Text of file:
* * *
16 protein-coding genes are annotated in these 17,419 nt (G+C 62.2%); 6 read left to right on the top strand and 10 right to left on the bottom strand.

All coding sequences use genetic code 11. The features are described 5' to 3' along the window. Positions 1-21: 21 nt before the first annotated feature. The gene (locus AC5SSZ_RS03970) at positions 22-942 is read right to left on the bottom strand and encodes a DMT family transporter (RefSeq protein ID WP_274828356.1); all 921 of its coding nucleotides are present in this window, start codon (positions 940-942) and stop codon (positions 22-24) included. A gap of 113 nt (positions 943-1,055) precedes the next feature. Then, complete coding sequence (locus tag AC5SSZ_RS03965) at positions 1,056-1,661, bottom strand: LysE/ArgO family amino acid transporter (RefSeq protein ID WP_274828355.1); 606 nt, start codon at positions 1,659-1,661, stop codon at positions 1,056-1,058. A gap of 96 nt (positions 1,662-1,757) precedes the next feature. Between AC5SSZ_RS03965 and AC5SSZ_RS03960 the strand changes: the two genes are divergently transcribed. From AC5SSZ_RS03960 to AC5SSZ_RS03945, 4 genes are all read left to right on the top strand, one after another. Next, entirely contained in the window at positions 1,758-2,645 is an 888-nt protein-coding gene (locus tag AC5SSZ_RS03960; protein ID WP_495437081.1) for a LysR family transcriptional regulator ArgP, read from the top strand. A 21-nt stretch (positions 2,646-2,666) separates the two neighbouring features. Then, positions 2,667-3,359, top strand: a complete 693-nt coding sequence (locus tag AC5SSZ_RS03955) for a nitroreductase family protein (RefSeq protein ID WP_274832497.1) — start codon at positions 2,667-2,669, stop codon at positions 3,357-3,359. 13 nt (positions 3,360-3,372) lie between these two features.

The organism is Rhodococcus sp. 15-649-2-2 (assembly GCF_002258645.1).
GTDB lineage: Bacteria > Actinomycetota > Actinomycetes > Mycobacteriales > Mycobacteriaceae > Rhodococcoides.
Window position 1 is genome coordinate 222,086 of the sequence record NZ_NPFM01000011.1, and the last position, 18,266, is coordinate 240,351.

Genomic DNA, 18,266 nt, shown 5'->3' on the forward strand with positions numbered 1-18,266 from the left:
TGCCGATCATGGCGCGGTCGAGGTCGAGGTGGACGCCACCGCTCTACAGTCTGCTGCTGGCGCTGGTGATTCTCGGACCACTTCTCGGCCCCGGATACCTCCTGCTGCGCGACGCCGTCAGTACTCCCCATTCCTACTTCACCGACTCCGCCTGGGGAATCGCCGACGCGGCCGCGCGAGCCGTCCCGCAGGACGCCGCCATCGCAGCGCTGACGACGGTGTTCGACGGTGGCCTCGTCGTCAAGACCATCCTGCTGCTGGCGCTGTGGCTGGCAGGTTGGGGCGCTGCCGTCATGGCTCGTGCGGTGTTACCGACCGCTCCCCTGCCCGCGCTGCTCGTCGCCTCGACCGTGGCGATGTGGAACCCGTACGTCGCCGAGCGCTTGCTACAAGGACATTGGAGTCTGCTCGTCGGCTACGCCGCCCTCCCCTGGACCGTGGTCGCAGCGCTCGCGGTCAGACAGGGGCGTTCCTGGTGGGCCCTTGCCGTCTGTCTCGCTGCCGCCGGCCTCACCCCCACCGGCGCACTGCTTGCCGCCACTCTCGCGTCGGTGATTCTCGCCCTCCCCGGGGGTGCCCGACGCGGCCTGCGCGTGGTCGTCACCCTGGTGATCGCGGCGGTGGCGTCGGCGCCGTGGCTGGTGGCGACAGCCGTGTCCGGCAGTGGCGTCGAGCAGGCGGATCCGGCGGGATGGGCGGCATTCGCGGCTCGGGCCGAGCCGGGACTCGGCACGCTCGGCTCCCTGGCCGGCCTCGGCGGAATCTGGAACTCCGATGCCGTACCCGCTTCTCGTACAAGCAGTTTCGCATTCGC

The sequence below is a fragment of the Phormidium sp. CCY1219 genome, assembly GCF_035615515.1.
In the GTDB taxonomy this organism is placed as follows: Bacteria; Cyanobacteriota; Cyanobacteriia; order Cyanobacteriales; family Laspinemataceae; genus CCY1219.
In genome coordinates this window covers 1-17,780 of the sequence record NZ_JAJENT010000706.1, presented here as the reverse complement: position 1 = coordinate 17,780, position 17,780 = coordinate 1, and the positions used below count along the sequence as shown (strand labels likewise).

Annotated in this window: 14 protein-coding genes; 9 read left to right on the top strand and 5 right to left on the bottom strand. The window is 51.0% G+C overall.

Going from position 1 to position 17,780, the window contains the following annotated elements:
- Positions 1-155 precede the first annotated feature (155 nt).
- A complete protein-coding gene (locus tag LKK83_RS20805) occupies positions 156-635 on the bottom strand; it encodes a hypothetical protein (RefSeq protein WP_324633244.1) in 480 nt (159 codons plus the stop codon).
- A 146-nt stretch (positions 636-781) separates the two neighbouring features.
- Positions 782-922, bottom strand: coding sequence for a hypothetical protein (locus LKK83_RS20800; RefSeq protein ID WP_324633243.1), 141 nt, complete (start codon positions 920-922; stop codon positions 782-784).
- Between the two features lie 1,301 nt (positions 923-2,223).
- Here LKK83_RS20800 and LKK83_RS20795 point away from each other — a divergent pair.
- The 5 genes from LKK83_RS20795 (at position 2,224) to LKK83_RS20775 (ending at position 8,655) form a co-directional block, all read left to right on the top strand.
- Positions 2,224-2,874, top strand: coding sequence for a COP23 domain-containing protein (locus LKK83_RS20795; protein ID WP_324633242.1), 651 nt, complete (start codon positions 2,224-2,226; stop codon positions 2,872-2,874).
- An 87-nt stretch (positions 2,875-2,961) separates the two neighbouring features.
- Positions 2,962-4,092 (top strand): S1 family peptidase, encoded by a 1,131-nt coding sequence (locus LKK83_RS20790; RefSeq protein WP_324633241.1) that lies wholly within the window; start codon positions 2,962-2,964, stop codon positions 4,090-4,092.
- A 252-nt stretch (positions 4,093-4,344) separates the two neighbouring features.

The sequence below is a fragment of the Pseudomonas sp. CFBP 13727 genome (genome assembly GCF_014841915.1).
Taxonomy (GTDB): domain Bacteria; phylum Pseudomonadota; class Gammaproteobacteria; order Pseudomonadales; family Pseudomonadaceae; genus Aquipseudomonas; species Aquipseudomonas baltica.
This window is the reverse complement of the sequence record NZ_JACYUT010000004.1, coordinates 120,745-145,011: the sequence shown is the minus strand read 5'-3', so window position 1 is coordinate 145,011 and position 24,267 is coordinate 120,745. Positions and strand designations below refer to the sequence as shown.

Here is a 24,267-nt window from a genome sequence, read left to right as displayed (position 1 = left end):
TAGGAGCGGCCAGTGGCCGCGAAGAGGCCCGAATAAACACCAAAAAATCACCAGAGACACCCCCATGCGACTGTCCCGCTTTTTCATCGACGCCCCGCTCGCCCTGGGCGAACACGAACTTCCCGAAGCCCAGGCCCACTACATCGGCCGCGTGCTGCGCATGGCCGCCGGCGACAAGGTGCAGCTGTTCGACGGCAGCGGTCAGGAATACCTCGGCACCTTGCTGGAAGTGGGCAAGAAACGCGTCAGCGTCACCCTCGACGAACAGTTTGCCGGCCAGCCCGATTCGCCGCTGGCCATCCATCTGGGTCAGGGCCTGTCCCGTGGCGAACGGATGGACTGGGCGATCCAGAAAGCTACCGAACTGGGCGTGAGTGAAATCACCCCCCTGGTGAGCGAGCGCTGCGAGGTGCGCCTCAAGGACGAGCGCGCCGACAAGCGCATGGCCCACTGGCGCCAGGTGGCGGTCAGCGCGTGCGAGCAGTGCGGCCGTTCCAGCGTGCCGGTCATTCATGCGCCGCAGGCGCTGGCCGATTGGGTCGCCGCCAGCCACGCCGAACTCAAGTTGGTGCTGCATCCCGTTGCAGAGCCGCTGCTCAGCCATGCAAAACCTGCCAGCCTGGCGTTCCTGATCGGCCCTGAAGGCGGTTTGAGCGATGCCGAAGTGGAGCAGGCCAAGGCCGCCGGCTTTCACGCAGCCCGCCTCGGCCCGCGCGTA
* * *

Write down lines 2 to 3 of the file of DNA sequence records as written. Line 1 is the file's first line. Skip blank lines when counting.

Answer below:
All coding sequences use genetic code 11. The features are described 5' to 3' along the window. Positions 1-21: 21 nt before the first annotated feature. The gene (locus AC5SSZ_RS03970) at positions 22-942 is read right to left on the bottom strand and encodes a DMT family transporter (RefSeq protein ID WP_274828356.1); all 921 of its coding nucleotides are present in this window, start codon (positions 940-942) and stop codon (positions 22-24) included. A gap of 113 nt (positions 943-1,055) precedes the next feature. Then, complete coding sequence (locus tag AC5SSZ_RS03965) at positions 1,056-1,661, bottom strand: LysE/ArgO family amino acid transporter (RefSeq protein ID WP_274828355.1); 606 nt, start codon at positions 1,659-1,661, stop codon at positions 1,056-1,058. A gap of 96 nt (positions 1,662-1,757) precedes the next feature. Between AC5SSZ_RS03965 and AC5SSZ_RS03960 the strand changes: the two genes are divergently transcribed. From AC5SSZ_RS03960 to AC5SSZ_RS03945, 4 genes are all read left to right on the top strand, one after another. Next, entirely contained in the window at positions 1,758-2,645 is an 888-nt protein-coding gene (locus tag AC5SSZ_RS03960; protein ID WP_495437081.1) for a LysR family transcriptional regulator ArgP, read from the top strand. A 21-nt stretch (positions 2,646-2,666) separates the two neighbouring features. Then, positions 2,667-3,359, top strand: a complete 693-nt coding sequence (locus tag AC5SSZ_RS03955) for a nitroreductase family protein (RefSeq protein ID WP_274832497.1) — start codon at positions 2,667-2,669, stop codon at positions 3,357-3,359. 13 nt (positions 3,360-3,372) lie between these two features.

The organism is Rhodococcus sp. 15-649-2-2 (assembly GCF_002258645.1).